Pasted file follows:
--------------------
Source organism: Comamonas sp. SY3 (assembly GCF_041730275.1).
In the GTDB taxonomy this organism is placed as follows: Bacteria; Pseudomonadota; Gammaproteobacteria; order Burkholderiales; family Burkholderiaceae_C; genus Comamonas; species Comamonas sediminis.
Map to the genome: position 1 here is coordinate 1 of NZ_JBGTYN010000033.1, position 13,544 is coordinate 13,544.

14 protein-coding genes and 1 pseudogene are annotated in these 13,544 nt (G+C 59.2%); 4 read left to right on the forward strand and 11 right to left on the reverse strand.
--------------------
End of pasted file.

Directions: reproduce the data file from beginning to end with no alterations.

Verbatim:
Source organism: Comamonas sp. SY3 (assembly GCF_041730275.1).
In the GTDB taxonomy this organism is placed as follows: Bacteria; Pseudomonadota; Gammaproteobacteria; order Burkholderiales; family Burkholderiaceae_C; genus Comamonas; species Comamonas sediminis.
Map to the genome: position 1 here is coordinate 1 of NZ_JBGTYN010000033.1, position 13,544 is coordinate 13,544.

14 protein-coding genes and 1 pseudogene are annotated in these 13,544 nt (G+C 59.2%); 4 read left to right on the forward strand and 11 right to left on the reverse strand.